Uganda’s quest to exit the international anti-money laundering grey list remains shrouded in uncertainty despite compliance actions undertaken this year.
The global Anti-Money Laundering/Combating of the Financing of Terrorism (AMF/CFT) grey list comprises countries with enforcement weaknesses and are subject to intense monitoring to upgrade their compliance ratings.
Prolonged compliance failure might lead to the blacklisting of a defaulting country in the international financial system; a step that is bound to disrupt the usage of electronic financial transfers, letters of credit, and movement of overseas financial remittances between the affected country and foreign commercial banks.
Implementation of AML/CFT compliance guidelines is overseen by the Financial Action Taskforce (FATF) based in Paris, France, and is anchored on the watchdog’s 40 guiding principles. Uganda was demoted to the FATF grey list in early 2020 following persistent failure to mitigate various loopholes in its AML/CFT enforcement regime.
Around 24 compliance loopholes were identified by FATF before the grey listing announcement was made shortly before the Covid-19 lockdown period. These included the absence of beneficial ownership disclosure rules for companies, business partnerships, and non-governmental organisations, failure to investigate and prosecute politically exposed persons (PEPs) engaged in money laundering, weaknesses detected in anti-terrorism financing regulations applied in the NGO sector and delays in conducting a fresh National Risk Assessment (NRA) for AML/CFT enforcement purposes.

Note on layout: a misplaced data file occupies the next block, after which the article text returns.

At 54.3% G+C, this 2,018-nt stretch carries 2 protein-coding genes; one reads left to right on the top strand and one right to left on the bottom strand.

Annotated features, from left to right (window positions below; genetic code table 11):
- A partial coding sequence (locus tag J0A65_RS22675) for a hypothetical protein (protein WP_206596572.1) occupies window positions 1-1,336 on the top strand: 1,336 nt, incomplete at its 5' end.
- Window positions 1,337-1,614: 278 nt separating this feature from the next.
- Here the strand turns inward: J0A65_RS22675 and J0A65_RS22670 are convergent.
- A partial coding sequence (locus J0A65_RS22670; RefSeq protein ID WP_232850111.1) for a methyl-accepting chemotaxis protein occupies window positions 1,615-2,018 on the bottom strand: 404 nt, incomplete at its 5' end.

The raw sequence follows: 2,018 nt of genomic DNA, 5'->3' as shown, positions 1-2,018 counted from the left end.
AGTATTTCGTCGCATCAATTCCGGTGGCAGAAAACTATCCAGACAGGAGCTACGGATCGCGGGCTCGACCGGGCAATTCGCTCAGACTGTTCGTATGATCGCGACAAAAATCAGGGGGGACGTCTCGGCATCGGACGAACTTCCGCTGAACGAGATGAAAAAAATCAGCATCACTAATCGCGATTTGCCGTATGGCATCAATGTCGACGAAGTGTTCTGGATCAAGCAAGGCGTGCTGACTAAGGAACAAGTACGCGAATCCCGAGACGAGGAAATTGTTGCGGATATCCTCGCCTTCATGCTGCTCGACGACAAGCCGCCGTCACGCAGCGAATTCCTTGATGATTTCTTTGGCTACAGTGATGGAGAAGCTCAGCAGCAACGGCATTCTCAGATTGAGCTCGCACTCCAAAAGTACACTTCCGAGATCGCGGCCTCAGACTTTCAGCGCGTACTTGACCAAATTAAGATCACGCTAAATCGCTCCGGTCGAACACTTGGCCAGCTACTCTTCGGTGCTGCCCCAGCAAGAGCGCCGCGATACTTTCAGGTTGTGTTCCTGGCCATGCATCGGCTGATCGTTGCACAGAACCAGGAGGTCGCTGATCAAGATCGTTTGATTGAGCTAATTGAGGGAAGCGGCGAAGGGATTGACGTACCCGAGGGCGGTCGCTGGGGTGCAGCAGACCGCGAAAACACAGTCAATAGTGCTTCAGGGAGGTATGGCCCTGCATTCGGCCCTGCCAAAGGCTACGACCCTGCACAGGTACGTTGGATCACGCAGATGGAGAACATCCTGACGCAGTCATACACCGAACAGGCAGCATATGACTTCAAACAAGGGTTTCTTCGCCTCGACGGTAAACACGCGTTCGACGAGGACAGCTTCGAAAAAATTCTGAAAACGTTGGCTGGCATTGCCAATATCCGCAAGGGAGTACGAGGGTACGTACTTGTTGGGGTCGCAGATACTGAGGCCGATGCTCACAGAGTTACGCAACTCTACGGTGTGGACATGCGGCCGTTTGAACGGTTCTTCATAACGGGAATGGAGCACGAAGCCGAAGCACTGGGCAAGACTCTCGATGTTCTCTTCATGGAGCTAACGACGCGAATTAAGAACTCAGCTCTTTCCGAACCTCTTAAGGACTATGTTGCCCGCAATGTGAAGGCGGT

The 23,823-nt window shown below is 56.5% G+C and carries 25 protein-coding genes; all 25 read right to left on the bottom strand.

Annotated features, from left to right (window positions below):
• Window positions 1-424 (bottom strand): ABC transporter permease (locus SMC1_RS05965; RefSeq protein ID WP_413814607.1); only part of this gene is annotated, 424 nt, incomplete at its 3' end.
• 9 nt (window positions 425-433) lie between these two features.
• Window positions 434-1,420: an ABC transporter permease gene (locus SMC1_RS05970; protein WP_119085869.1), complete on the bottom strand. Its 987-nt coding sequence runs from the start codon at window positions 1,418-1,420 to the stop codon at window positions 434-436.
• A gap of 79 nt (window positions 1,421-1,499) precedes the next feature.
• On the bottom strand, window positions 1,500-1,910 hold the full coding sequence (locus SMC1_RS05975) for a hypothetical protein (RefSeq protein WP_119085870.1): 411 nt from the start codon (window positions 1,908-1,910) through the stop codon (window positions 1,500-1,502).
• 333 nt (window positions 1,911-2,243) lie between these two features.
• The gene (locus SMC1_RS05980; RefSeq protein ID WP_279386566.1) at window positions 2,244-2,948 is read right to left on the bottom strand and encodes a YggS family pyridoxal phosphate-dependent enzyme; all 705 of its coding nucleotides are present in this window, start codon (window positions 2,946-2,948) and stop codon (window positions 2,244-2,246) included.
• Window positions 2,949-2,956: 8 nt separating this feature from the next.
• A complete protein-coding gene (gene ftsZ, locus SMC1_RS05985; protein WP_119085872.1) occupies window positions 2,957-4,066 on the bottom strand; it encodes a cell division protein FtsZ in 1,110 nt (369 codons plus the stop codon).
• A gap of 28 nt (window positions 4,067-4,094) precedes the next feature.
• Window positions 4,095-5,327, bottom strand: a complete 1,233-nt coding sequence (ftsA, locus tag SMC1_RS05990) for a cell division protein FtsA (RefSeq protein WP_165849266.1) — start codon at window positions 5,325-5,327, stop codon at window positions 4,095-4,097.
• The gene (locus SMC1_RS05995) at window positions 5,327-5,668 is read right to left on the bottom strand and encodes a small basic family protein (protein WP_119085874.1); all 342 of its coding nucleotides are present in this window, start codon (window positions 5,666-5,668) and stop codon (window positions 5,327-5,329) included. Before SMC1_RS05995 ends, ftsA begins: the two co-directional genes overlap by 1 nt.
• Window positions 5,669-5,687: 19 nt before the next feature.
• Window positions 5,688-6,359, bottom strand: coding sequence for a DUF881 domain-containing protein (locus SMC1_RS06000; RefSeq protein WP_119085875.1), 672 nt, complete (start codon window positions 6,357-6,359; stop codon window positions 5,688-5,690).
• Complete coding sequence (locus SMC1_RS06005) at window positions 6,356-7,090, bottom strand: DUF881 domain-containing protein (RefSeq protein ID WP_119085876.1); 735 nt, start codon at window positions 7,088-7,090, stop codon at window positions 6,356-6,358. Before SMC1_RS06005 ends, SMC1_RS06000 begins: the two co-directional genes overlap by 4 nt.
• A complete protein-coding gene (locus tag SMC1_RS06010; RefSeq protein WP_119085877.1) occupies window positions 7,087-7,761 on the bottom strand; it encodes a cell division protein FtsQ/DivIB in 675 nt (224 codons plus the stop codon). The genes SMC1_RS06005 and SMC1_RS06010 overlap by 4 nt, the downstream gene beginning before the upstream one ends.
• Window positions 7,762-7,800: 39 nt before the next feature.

While government officials say Uganda has written to FATF indicating full compliance with highlighted items, the latter has promised to send another inspection team to the country before the end of the year to verify official claims.
“We’ve addressed all the compliance loopholes highlighted in the 24 problem areas cited by FATF. We have also written to FATF about the latest progress on this matter and it has promised to send an onsite inspection team to verify our submissions before the end of this year,” said Moses Kaggwa, director for Economic Affairs at Uganda’s Finance Ministry.
Though FATF had issued threats of further punitive action against Uganda in case of continued non-compliance behaviour, significant improvements in the country’s remedial checklist seemingly saved the latter from the regulatory noose. Data compiled by the Bank of Uganda shows the country attained full compliance levels with 18 out of 24 identified problem areas by the close of June.
But the impact of the latest hostile diplomatic relations with the US and European Union on Uganda’s efforts to exit the FATF greylist appears unclear. The passage of the controversial Anti-Homosexuality Act of 2023 by Uganda’s parliament earlier this year immediately sparked condemnation from the US and European Union.
This negative stance was followed by the World Bank’s suspension of new loan facilities sought by Uganda and exclusion from the African Growth and Opportunities Act (Agoa) with effect from January 2024.
“Disclosure of beneficial ownership information has become a global best practice, and we cannot run away from it anymore. There are some technical glitches in the Uganda Registration Services Bureau filing system in relation to beneficial ownership disclosure guidelines, but these will be overcome with time. The idea of AML/CFT noncompliance fines has been considered and might be sorted out later on,” observed Ian Mutibwa, managing partner at Signum Advocates.
Albania, Cayman Islands, Panama, and Jordan were removed from the FATF grey list in October while Bulgaria was added to this list during the same period. Besides Uganda, Nigeria, and South Africa remain stuck on the FATF greylist.